School of Nursing


Doctor of Philosophy


Cynthia Goodrich


simulation, nursing, nurse practitioner, education, faculty, debriefing




Simulation-based education is a teaching–learning pedagogy widely used in nursing programs today. While much research has been done on student perceptions of simulation and the fact most learning occurs in the post-simulation debriefing session, little research has been done on how learning takes place in debriefing. Nurse practitioner faculty also use simulation as a teaching methodology, but the implementation of debriefing methods and faculty experiences with debriefing sessions are not known. As simulation may not be counted as direct clinical hours in nurse practitioner programs, more research must be done before the substitution of hours can be considered. The substitution of clinical hours, as can occur in undergraduate programs, can alleviate clinical site and preceptor shortages. More nurse practitioner students could be trained and graduate, which in turn, could alleviate the primary care provider shortage in the United States. The purpose of this transcendental phenomenological study was to understand the experiences of nurse practitioner faculty who conduct post-simulation debriefing sessions. The framework guiding this study was Edmund Husserl’s phenomenological philosophy. Data were collected via interviews with faculty who have facilitated post-simulation debriefing sessions for a minimum of three sessions. Data were analyzed through manual coding and teasing out themes from the participants’ narratives. Themes derived from the analysis included (a) Structure of the Debriefing Session, (b) During the Debriefing Session, and (c) Facilitator Training.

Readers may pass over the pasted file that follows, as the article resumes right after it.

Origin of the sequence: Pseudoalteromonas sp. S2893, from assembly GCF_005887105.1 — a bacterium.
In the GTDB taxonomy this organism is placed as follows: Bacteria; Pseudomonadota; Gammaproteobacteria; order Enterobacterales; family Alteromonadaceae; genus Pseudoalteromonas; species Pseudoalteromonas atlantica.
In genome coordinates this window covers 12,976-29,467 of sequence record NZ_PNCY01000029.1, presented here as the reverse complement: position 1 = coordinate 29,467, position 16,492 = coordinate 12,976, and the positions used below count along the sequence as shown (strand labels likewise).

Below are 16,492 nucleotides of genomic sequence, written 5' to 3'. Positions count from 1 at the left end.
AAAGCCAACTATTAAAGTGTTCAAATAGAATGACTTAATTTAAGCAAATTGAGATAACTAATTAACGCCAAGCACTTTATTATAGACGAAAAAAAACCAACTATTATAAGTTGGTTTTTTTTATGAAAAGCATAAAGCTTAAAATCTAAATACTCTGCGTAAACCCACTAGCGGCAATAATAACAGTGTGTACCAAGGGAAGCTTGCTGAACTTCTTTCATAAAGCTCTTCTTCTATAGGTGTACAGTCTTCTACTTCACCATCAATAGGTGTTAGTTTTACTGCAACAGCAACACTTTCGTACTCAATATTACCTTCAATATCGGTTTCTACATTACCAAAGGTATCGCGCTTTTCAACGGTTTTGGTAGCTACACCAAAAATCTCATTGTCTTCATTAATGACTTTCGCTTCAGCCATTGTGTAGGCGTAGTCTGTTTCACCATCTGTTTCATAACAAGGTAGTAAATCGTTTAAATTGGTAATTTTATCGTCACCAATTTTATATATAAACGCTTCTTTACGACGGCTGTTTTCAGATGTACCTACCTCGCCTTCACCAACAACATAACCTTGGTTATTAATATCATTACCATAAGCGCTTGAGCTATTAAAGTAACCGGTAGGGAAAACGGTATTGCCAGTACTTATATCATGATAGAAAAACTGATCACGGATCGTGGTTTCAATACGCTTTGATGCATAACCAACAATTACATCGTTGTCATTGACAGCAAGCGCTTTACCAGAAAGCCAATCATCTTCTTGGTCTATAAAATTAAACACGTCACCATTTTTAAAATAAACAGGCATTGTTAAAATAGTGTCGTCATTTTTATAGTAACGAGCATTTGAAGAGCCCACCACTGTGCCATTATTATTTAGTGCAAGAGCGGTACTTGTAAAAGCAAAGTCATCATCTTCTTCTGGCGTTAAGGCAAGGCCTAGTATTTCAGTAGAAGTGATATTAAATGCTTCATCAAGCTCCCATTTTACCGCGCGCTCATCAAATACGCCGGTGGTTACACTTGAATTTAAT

Available for download on Friday, June 07, 2024

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